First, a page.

The 5dm3 rules the roost for weddings and etc.. and Nikon really doesn’t have the “wedding” camera that competes directly with the 5d so i’d assume they went BIG with the D800 for landscapes and such that it would catch canon flat footed and not have an answer for it as it’s obvious that they don’t have a sensor that can do what the d800/d810 can do and not just mp size but keeping the noise down as well, hell they can’t even get the 7dm2 sensor right yet. On average canons test out at around 30% less image quality, have on average over 2 stops less dynamic range and also less color depth… I don’t think god could deliver them a sensor right now that would even get them close to sony’s sensors and they don’t seem like they even care anymore about stills… just video this, video that.

      The IQ of the d800 and im sure even more so the d810 makes the canons look like iphone pix… quality wise and what’s coming to to help out???? maybe a 7dm2 someday lol ZZZzzzzzzzzz

      Look at the bottom of the line camera of each..
      Canon: t5 old parts in a new body that actually might be worse than its predecessor 7-8 years ago, abysmal IQ

      Nikon: D3300… has better IQ, dynamic range and color depth than ANY canon.. ANYYYY canon lol (ok 1DX gets same IQ score for only $6200 more). That’s just embarrassing

      So back to the original statement of “the arms race”… there is no race right now… more like 1 company is building and releasing new technology fairly quickly and the other one is just sitting there doing nothing.

      Hell if I would have kept my 30D i’d still have a current canon sensor ;)~

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    • Matthew Saville

      Ralph, I do agree that it seems to be a sort of “planned obsolescence” arms race, and every company is releasing new cameras left and right to feed the consumerist mentality these days. The ~80’s mentality of “built tough, buy it once and it will last you a lifetime) is gone, plain and simple, because of digital technology.

      For better or for worse, I’m certainly glad that Nikon has pushed to develop cameras like the D800, and Canon the 5D mk3.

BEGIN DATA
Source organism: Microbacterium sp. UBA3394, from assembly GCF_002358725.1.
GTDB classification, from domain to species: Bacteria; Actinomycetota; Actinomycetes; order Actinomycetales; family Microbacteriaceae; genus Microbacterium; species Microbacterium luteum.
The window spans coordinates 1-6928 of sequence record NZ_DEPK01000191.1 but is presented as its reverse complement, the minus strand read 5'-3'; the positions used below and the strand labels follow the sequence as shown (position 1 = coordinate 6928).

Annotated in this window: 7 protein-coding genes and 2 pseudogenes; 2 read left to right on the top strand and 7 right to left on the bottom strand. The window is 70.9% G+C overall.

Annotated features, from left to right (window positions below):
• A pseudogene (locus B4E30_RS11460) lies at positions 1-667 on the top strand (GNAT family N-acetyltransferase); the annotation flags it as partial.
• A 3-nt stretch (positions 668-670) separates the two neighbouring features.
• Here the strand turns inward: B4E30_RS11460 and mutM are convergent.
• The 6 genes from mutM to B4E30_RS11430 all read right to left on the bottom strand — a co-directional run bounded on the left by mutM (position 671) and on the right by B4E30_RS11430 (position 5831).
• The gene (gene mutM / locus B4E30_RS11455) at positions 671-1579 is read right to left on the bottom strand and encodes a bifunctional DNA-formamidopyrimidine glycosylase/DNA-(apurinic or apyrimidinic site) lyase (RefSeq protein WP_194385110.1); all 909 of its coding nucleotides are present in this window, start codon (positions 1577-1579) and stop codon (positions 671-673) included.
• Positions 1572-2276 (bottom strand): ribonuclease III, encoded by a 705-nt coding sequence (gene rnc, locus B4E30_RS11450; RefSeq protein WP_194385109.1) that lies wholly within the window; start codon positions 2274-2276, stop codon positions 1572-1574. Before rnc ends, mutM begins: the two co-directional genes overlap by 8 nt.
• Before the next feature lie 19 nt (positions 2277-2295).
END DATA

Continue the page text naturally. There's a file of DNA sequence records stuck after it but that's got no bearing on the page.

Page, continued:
Then again, IMO Canon should have been able to deliver the 5D mk3 at the time they delivered the 5D mk2. (Even if they did it with the 5D mk2 sensor lol, since the IQ difference is almost negligible.)

      I also however agree very strongly with Dave Lyons: As far as the term “race” is concerned, literally speaking, it’s really just a race to see what Nikon and Sony will do next, and whether or not Canon can “salvage things” and not finish dead-last.

      Oh the THIRD hand, (just bear with me) …I also gotta say, the whole “race” thing in general is still being blown way out of proportion. Guys like Dave make it sound as if Canon is, well, an abysmal lost cause and hopelessly inferior. In reality, the fact is that for many years now, their cameras have produced amazing results that 90% of photographers will find to be more than adequate for all their needs. Sony (and Nikon) sensors might be a little bit ahead, but that doesn’t automatically render all other cameras useless.

      So what I guess I’m trying to say is, if today’s photographers had the mindset regarding equipment “investments” that photographers had 30 years ago, none of this would be an issue at all, or at least not nearly as much. I’m sure there were fanboys back then, but I doubt they were at each other’s throats this much.

      Therefore, I vote we get off our computers and go take some photos. :-D

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    • Dave Lyons

      Matthew… sorry man but I can’t go take pix as my shutter finally went out a few days ago lol

      First off lets get something straight… I’m NOT a Nikon fanboy, i know it sounds like it but it’s really not the case but what I am is a realist and I base things off of what the situation is(thank you medical training).

      Not long ago all my gear took a swim in tampa bay and I had to start over and I could pick any way to go and when I buy something I want the most for my money. In this case I wanted a new camera from a company that was moving forward and not just sitting still. Will Canons take good pix… well sure they will, no doubt there. Then again will a d40 take a good picture still? of course it will, I still see amazing stuff off of them but would you consider it on par with a D7100? Of course not… would you pay more for the d40 over the d7100? of course not.